Gaius Octavius became the first Roman emperor by working behind the scenes to consolidate his power. He changed his name to Gauis Julius Caesar Octavianus, after his adoptive father, and then promoted the idea of Caesars (Roman emperors) being divine—allowing him to be considered the son of a god. Eventually, Octavius took the title of Augustus Caesar—sole ruler of Rome—whose spirit was deemed worthy of worship by his people.
As my wife tried to get home from visiting our daughter over the holidays, bad weather shut down numerous flights. After 2 days, she had a fistful of boarding passes for planes that couldn’t leave the ground, and she joined thousands of weary travelers scrambling for places to stay.
I once wrote a book based on a collection of letters that François Fénelon (a French pastor from the 17th century) wrote to a younger friend who was serving in the morally corrupt court of King Louis XIV. Fénelon’s fatherly posture and his call for unflinching devotion to God captured me. Words like this are standard Fénelon fare: “Becoming a follower of God is hard because it requires that we submit ourselves fully to a God who is other than us. We must let go of our insistence that we know best what we need. We must let go of our demands that God act when and how we demand.”
We got really good,” Raleigh Becket bragged. He and his brother piloted a “Jaeger,” a huge battle robot that fought massive, dinosaurlike creatures named Kaiju as depicted in the movie Pacific Rim. In their arrogance, the brothers defied orders and went on a reckless mission battling a huge Kaiju alone. The massive beast destroyed their Jaeger, causing it to come crashing down in defeat. Raleigh’s brother was then killed by the monster while his brother could only watch in horror.
Have you ever wanted to take a quick peek at someone else’s mail? Maybe it was an envelope from a doctor’s office that held the results of a family member’s recent medical tests. Or perhaps it was a letter addressed to your parents from an estranged family member. As you held the envelope in your hands, the temptation to open it might have felt overwhelming.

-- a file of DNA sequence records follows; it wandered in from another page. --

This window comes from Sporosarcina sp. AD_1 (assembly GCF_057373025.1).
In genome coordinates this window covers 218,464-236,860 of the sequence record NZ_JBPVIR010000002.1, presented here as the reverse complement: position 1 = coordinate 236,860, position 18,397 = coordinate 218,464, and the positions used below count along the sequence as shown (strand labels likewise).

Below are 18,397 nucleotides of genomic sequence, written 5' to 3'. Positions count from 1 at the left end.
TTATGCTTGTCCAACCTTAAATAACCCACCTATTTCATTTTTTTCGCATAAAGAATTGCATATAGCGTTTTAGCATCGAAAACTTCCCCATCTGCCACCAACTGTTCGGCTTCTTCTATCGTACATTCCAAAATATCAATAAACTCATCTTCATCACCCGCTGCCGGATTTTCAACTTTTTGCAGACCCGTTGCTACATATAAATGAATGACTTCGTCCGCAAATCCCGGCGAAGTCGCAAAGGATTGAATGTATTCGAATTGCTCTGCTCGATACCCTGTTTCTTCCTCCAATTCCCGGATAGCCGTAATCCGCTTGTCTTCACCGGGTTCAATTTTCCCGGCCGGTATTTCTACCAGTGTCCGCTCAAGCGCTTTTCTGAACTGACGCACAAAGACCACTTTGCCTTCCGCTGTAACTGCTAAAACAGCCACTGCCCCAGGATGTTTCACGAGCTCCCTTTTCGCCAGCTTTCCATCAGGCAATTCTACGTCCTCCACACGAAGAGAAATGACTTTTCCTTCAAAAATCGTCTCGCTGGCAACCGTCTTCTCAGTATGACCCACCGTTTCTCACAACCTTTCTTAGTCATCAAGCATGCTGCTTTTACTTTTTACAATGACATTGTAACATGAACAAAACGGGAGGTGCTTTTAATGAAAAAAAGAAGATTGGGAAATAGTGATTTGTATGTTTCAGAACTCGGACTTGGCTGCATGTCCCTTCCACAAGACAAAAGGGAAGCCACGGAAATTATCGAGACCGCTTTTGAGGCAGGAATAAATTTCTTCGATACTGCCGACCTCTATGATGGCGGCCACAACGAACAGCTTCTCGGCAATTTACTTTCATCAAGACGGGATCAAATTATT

Lance Armstrong was on top of the world. He’d won the coveted Tour de France seven times. He’d beaten cancer and had seen his charity, Livestrong, become an acclaimed source of help for cancer patients. But then the walls came tumbling down. It was revealed that Armstrong had led a doping program on his teams during his career. And, just like that, he was stripped of his Tour de France titles, he severed ties with Livestrong, and his name became synonymous with cheating and duplicity.
Last month, as my wife was using our riding lawn mower, she accidentally hooked the bottom of the mower on one of the swings of our swing set. It dangerously lifted the front tires off the ground! So, as I was recently cutting the grass, her scare reminded me to slow down to first gear. I confidently maneuvered around the swing on my left—but I failed to see the one on the right. Suddenly, the mower reared up on its rear wheels and then tipped backwards. After hitting the ground and rolling clear of the blades, I realized that my mower now lay upside down on its crushed steering wheel.
Thirty-five years ago, Thomas Daigle and his wife signed a home loan. On the way out of the bank, he found a penny on the ground. On a lark, they said they should save pennies to pay off their loan. Decades later, they had amassed 62,000 pennies. They hauled the accumulated coins to a bank teller to finish off their mortgage’s balance. It took bank employees 2 days to count the coins, but the Daigles’ mortgage was no more.
This past week I’ve been working on a labor of love. My wife, Lynn, is reaching a significant birthday milestone, so I’ve decided to throw her a party. One game I came up with is “Lynn in a word.” The idea is for party attendees to think of a word that describes Lynn best and write it down on a note card. On the other side of the card, they’ll write their name. At the party, Lynn will draw the cards from a basket and then the individuals whose cards are selected will take a few moments to tell a Lynn anecdote and why they selected the word they did.
The opening line of the 1984 song “Holding Out for a Hero” asks, “Where have all the good men gone?” That’s a fair question in a world that has seen more than its share of passive or violent males.
The metro was packed with rush-hour travelers, and my family and I stood on the station platform waiting for the doors to open so we could board. Tired after a long day of sightseeing, we were already anticipating the refuge of our hotel room. I took my son’s hand and entered through the open train doors. As I looked for…
"There are two kinds of people,” said advice columnist Abigail Van Buren. “Those who walk into a room and say, ‘There you are!’ and those who say, ‘Here I am!’” The one Person who could have rightly declared, “Here I am,” seemed oddly reluctant to promote Himself. Jesus was much more interested in others. At His first miracle, He admonished…
Taking online quizzes is popular on Facebook. The quizzes range from “What Disney character are you?” to “What Bible character are you?” I wonder how a person would react if the Bible character quiz revealed that they are most like Jael.
Who’s Jael? She’s the woman who drove a tent peg into an army general’s head. While we could debate…